Torque Rheometry

Assessing the Stable Process Time of Formulations Employing Torque Rheometry

Torque rheometry has proven itself a valuable tool for studying multicomponent thermoplastic systems to assess processing behavior. Torque rheometry measures the viscosity-related torque generated by the resistance of a material to the shearing action of the plasticating process. Typical analyses include the study of processing behavior, influence of additives, thermal sensitivity, shear sensitivity, compounding behavior, and others. Torque rheometry is therefore an excellent tool in helping determine the most process-stable formulation (resin, color concentrate, and additives) for your process. It is also often used successfully in trouble-shooting unwanted degradation and gel formation problems.

Let’s examine, in some depth, how this technique works, and how it can be used for your production needs:     

In Figure 1, a standard processing curve is shown. This curve type gives information on melt behavior, stable processing time, and degradation behavior. Several points along the curve are used for evaluation. The loading point, L, shows when the mixer is completely filled and closed. This point is used as a time base for calculation only. The stable torque point, S, is when the torque reaches a stable value, usually taken at 10% above the minimum point. The minimum point, M, occurs when the material has reached its lowest viscosity. The onset of degradation point, O, shows when the material starts to degrade by cross-linking. This point is typically taken at 10% above the minimum point. The distance between the S and O is the stable processing time and is used to evaluate the stability of the material being tested. Finally, the degradation point, D, shows when the material has been degraded, after which chain scission predominates. This point can be used to calculate a degradation (or cross-linking) rate.

Figure 1. Standard curve for PVC and thermoplastics.

Figure 2. Rheology curve torque versus time for a 50-gram load, 60 rpms, and 250 C.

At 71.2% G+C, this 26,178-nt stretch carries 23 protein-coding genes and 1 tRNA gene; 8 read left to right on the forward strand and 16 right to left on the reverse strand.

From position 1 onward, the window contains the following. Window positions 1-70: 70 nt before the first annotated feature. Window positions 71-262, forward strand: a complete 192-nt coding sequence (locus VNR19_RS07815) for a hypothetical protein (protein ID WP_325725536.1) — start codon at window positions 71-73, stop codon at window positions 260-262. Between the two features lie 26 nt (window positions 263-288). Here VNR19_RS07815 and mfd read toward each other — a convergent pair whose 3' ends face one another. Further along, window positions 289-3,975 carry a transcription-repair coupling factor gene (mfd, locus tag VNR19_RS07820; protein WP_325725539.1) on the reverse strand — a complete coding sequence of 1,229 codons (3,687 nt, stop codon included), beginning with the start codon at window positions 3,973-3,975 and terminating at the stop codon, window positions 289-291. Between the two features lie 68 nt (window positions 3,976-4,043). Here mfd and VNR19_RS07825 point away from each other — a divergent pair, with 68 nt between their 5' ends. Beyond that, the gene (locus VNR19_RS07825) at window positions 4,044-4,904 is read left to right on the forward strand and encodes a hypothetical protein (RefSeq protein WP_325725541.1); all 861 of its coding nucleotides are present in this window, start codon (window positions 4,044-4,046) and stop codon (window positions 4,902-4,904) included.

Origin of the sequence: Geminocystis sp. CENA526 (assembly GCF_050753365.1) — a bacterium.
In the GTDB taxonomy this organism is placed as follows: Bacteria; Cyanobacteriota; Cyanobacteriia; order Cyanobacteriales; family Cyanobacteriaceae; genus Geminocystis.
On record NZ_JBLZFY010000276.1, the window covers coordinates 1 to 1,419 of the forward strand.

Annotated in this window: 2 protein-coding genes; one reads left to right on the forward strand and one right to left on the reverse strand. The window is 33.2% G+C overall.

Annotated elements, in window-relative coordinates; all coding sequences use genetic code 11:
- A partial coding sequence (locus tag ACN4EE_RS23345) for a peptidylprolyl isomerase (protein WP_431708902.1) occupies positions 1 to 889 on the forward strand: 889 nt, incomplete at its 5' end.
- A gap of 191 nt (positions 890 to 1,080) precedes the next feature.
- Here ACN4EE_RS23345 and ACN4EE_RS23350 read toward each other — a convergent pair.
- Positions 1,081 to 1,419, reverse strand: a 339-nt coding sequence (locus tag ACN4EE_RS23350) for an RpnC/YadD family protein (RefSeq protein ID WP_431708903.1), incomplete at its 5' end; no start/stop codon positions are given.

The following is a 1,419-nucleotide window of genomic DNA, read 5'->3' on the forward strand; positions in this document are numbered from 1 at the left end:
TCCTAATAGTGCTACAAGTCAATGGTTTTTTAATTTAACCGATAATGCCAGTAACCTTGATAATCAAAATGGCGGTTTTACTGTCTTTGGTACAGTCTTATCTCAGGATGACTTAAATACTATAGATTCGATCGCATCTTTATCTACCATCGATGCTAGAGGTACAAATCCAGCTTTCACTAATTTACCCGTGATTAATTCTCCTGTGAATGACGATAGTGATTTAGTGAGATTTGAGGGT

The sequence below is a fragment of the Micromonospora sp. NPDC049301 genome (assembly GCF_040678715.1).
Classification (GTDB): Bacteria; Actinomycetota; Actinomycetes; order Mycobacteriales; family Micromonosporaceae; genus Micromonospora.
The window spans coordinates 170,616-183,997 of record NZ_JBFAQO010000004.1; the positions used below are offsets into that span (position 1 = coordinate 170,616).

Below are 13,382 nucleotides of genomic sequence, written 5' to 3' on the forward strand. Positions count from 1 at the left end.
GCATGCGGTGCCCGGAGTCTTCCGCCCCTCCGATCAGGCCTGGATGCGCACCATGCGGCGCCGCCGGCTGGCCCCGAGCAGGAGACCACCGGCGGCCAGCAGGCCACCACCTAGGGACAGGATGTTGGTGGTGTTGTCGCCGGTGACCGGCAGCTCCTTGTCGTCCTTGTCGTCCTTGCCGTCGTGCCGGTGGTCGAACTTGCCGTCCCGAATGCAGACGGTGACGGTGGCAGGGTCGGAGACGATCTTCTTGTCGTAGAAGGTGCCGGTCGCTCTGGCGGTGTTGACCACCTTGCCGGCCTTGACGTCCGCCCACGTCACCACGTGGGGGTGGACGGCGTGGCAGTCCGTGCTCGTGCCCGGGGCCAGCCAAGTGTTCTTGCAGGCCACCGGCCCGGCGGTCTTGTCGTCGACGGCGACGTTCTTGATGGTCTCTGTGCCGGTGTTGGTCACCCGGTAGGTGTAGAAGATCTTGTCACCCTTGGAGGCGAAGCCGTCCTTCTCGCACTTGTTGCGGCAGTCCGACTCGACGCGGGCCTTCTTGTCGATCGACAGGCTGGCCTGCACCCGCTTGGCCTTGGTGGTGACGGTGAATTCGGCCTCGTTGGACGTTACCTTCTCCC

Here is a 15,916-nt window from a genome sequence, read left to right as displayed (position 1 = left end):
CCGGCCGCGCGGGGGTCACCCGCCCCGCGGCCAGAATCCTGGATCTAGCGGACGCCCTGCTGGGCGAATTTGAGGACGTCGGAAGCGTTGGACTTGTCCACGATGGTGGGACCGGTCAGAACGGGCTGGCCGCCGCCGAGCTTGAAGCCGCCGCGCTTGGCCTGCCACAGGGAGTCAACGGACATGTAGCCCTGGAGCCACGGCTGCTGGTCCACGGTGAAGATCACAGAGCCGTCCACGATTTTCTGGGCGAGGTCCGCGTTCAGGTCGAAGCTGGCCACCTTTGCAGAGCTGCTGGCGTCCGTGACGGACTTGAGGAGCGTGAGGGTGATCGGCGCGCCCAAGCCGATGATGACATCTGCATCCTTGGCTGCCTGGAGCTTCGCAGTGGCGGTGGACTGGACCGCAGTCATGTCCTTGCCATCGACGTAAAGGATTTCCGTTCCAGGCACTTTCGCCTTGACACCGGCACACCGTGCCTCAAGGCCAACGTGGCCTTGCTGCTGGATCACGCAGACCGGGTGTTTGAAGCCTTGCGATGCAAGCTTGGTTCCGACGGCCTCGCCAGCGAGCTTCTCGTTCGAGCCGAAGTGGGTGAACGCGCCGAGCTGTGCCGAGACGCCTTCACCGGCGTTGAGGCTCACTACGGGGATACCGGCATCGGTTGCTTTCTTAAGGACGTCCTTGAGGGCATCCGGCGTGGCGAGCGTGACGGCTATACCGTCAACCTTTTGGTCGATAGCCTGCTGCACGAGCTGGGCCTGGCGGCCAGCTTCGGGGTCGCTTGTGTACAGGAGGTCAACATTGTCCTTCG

However, whether or not the measurement is automated, a considerable reduction in percent error can be accomplished by increasing the stable time by changing run parameters. For example, a 30-second error at each demarcation point translates to a 50% error for a two-minute stable time, but only a 5% error for a 20-minute stable time. This can be accomplished by optimizing the three parameters: 1) loading, 2) mixer rpms, and 3) temperature.   

Ampacet has studied the degree of influence on these various process variables. The Pareto chart in Figure 3 shows that for stable time, the major influence in decreasing the stable time is, by far, the temperature. While the second order temperature term shows some inflection, the second most influential term that causes a decrease in stable time is rpms (which of course determines the mean shear rate). These three terms account for about 84% of the effect on the length of stable time.

Figure 3. Pareto chart showing factor effects on stable time.

The Pareto chart in Figure 4 also shows that for the degradation point, although the individual coefficient values are different, the total influence of the temperature, temperature squared, and rpms terms is around 84%. Remember that for the degradation point we are not looking for a maxima or minima, but that it is clearly observable, and for it to occur in a reasonable amount of time. That is, on the order of 25 to 30 minutes.

Figure 4. Pareto chart showing factor effects on degradation point.

A screening model and least squares models were constructed to predict the conditions at which the error in measuring the stable time is minimized, and the degradation point is still observable in the rheology curve. The models showed excellent correlation with R2 values of 0.978 and 0.976 for the stable time and degradation point respectively.

The screening model predicted a reasonable stable and degradation time with a 45-gram load, a rotor speed of 90 rpms, and a temperature of 190 C. The rheology curve shown in Figure 5 was run under those conditions (same 50% TiO2 LDPE concentrate) and produced a curve with a 13-minute stable time, and the degradation point occurring at about 27.5 minutes. This reduces the error from 50 to 7.7% for stable time. Clearly, these conditions represent a significantly improved way to determine the comparative stability of two equivalently loaded white concentrates. In the same manner, processing conditions can be found for other color concentrates, as well as for the base resins employed in the formulation in question.

Figure 5. Rheology curve torque versus time for a 45-gram load, 90 rpms, and 190 C.    

Once suitable values have been established for your system, torque rheometry provides an excellent laboratory method for establishing relative thermal stability and shear sensitivity among various formulations. Additionally, torque rheometry is an excellent method of comparing the effectiveness of different anti-oxidant (AO) packages, which act to increase the stable process time. Ampacet offers a variety of standard AO concentrates.